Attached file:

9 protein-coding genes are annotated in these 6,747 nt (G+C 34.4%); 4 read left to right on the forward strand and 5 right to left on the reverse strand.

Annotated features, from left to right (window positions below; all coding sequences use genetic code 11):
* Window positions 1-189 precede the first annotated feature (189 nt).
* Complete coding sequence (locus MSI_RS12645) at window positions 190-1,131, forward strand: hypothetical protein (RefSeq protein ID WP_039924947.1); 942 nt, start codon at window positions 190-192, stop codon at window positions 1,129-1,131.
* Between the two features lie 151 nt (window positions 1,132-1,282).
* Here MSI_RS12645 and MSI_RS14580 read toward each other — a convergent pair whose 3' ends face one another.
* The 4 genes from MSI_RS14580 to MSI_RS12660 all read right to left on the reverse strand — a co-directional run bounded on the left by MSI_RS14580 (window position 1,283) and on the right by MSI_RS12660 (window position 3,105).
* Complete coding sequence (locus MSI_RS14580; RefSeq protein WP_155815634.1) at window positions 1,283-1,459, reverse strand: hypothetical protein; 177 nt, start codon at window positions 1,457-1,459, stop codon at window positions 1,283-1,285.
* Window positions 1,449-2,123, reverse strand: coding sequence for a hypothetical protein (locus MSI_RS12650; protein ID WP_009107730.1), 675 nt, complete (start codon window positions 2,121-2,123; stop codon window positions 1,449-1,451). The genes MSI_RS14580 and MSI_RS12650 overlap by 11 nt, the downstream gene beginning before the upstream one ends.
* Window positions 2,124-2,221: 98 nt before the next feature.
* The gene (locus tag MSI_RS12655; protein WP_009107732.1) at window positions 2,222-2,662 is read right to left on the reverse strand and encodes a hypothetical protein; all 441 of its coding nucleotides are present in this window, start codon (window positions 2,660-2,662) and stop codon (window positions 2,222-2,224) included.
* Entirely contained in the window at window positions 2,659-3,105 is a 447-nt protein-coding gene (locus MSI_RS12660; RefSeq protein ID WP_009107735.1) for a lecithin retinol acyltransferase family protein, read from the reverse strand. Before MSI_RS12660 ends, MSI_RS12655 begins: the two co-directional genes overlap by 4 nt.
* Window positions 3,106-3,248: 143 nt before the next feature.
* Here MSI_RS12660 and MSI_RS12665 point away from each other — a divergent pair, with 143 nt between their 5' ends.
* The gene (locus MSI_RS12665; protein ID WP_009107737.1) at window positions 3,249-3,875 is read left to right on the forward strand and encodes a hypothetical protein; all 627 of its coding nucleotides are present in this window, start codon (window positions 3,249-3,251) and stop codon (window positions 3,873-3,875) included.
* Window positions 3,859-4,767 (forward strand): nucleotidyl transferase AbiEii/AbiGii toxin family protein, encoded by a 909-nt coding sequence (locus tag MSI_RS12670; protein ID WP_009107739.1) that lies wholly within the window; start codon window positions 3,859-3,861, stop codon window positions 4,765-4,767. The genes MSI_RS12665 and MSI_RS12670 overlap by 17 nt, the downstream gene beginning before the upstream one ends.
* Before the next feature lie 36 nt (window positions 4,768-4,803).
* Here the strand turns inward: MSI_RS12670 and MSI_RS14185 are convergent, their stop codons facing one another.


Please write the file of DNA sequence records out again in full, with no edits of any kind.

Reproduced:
9 protein-coding genes are annotated in these 6,747 nt (G+C 34.4%); 4 read left to right on the forward strand and 5 right to left on the reverse strand.

Annotated features, from left to right (window positions below; all coding sequences use genetic code 11):
* Window positions 1-189 precede the first annotated feature (189 nt).
* Complete coding sequence (locus MSI_RS12645) at window positions 190-1,131, forward strand: hypothetical protein (RefSeq protein ID WP_039924947.1); 942 nt, start codon at window positions 190-192, stop codon at window positions 1,129-1,131.
* Between the two features lie 151 nt (window positions 1,132-1,282).
* Here MSI_RS12645 and MSI_RS14580 read toward each other — a convergent pair whose 3' ends face one another.
* The 4 genes from MSI_RS14580 to MSI_RS12660 all read right to left on the reverse strand — a co-directional run bounded on the left by MSI_RS14580 (window position 1,283) and on the right by MSI_RS12660 (window position 3,105).
* Complete coding sequence (locus MSI_RS14580; RefSeq protein WP_155815634.1) at window positions 1,283-1,459, reverse strand: hypothetical protein; 177 nt, start codon at window positions 1,457-1,459, stop codon at window positions 1,283-1,285.
* Window positions 1,449-2,123, reverse strand: coding sequence for a hypothetical protein (locus MSI_RS12650; protein ID WP_009107730.1), 675 nt, complete (start codon window positions 2,121-2,123; stop codon window positions 1,449-1,451). The genes MSI_RS14580 and MSI_RS12650 overlap by 11 nt, the downstream gene beginning before the upstream one ends.
* Window positions 2,124-2,221: 98 nt before the next feature.
* The gene (locus tag MSI_RS12655; protein WP_009107732.1) at window positions 2,222-2,662 is read right to left on the reverse strand and encodes a hypothetical protein; all 441 of its coding nucleotides are present in this window, start codon (window positions 2,660-2,662) and stop codon (window positions 2,222-2,224) included.
* Entirely contained in the window at window positions 2,659-3,105 is a 447-nt protein-coding gene (locus MSI_RS12660; RefSeq protein ID WP_009107735.1) for a lecithin retinol acyltransferase family protein, read from the reverse strand. Before MSI_RS12660 ends, MSI_RS12655 begins: the two co-directional genes overlap by 4 nt.
* Window positions 3,106-3,248: 143 nt before the next feature.
* Here MSI_RS12660 and MSI_RS12665 point away from each other — a divergent pair, with 143 nt between their 5' ends.
* The gene (locus MSI_RS12665; protein ID WP_009107737.1) at window positions 3,249-3,875 is read left to right on the forward strand and encodes a hypothetical protein; all 627 of its coding nucleotides are present in this window, start codon (window positions 3,249-3,251) and stop codon (window positions 3,873-3,875) included.
* Window positions 3,859-4,767 (forward strand): nucleotidyl transferase AbiEii/AbiGii toxin family protein, encoded by a 909-nt coding sequence (locus tag MSI_RS12670; protein ID WP_009107739.1) that lies wholly within the window; start codon window positions 3,859-3,861, stop codon window positions 4,765-4,767. The genes MSI_RS12665 and MSI_RS12670 overlap by 17 nt, the downstream gene beginning before the upstream one ends.
* Before the next feature lie 36 nt (window positions 4,768-4,803).
* Here the strand turns inward: MSI_RS12670 and MSI_RS14185 are convergent, their stop codons facing one another.